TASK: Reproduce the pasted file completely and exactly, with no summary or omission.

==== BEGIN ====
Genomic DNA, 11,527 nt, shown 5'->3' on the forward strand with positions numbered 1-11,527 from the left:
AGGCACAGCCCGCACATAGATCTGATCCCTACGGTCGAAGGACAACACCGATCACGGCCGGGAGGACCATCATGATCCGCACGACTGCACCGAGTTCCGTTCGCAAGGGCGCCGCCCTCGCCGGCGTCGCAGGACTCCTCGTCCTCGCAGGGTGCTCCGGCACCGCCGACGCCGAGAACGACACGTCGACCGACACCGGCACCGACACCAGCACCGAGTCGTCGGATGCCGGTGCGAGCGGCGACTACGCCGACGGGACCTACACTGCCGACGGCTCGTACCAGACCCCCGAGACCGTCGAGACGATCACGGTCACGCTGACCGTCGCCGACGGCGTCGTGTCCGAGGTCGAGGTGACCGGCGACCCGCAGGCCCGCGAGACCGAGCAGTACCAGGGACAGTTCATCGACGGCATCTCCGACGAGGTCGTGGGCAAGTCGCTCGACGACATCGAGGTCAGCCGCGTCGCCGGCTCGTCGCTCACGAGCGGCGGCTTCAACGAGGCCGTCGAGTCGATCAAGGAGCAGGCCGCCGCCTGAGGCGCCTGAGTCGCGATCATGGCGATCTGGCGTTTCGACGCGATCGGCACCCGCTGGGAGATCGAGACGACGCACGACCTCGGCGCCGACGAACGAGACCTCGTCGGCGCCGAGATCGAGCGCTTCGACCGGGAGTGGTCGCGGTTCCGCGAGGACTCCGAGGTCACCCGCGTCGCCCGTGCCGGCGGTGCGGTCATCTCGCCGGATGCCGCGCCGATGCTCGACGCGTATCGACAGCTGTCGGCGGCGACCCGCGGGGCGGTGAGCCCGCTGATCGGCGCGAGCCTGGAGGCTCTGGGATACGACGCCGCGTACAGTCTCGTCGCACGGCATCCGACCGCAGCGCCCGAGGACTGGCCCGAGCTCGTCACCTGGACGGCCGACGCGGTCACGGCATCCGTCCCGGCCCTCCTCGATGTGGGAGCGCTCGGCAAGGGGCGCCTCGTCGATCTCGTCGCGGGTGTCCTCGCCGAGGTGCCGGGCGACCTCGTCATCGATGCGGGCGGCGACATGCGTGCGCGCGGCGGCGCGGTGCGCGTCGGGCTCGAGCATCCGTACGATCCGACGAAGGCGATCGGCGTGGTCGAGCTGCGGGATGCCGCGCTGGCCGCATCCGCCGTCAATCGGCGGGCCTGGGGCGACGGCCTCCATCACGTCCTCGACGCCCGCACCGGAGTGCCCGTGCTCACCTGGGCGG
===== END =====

Genomic DNA, 11,527 nt, shown 5'->3' on the forward strand with positions numbered 1-11,527 from the left:
AGGCACAGCCCGCACATAGATCTGATCCCTACGGTCGAAGGACAACACCGATCACGGCCGGGAGGACCATCATGATCCGCACGACTGCACCGAGTTCCGTTCGCAAGGGCGCCGCCCTCGCCGGCGTCGCAGGACTCCTCGTCCTCGCAGGGTGCTCCGGCACCGCCGACGCCGAGAACGACACGTCGACCGACACCGGCACCGACACCAGCACCGAGTCGTCGGATGCCGGTGCGAGCGGCGACTACGCCGACGGGACCTACACTGCCGACGGCTCGTACCAGACCCCCGAGACCGTCGAGACGATCACGGTCACGCTGACCGTCGCCGACGGCGTCGTGTCCGAGGTCGAGGTGACCGGCGACCCGCAGGCCCGCGAGACCGAGCAGTACCAGGGACAGTTCATCGACGGCATCTCCGACGAGGTCGTGGGCAAGTCGCTCGACGACATCGAGGTCAGCCGCGTCGCCGGCTCGTCGCTCACGAGCGGCGGCTTCAACGAGGCCGTCGAGTCGATCAAGGAGCAGGCCGCCGCCTGAGGCGCCTGAGTCGCGATCATGGCGATCTGGCGTTTCGACGCGATCGGCACCCGCTGGGAGATCGAGACGACGCACGACCTCGGCGCCGACGAACGAGACCTCGTCGGCGCCGAGATCGAGCGCTTCGACCGGGAGTGGTCGCGGTTCCGCGAGGACTCCGAGGTCACCCGCGTCGCCCGTGCCGGCGGTGCGGTCATCTCGCCGGATGCCGCGCCGATGCTCGACGCGTATCGACAGCTGTCGGCGGCGACCCGCGGGGCGGTGAGCCCGCTGATCGGCGCGAGCCTGGAGGCTCTGGGATACGACGCCGCGTACAGTCTCGTCGCACGGCATCCGACCGCAGCGCCCGAGGACTGGCCCGAGCTCGTCACCTGGACGGCCGACGCGGTCACGGCATCCGTCCCGGCCCTCCTCGATGTGGGAGCGCTCGGCAAGGGGCGCCTCGTCGATCTCGTCGCGGGTGTCCTCGCCGAGGTGCCGGGCGACCTCGTCATCGATGCGGGCGGCGACATGCGTGCGCGCGGCGGCGCGGTGCGCGTCGGGCTCGAGCATCCGTACGATCCGACGAAGGCGATCGGCGTGGTCGAGCTGCGGGATGCCGCGCTGGCCGCATCCGCCGTCAATCGGCGGGCCTGGGGCGACGGCCTCCATCACGTCCTCGACGCCCGCACCGGAGTGCCCGTGCTCACCTGGGCGG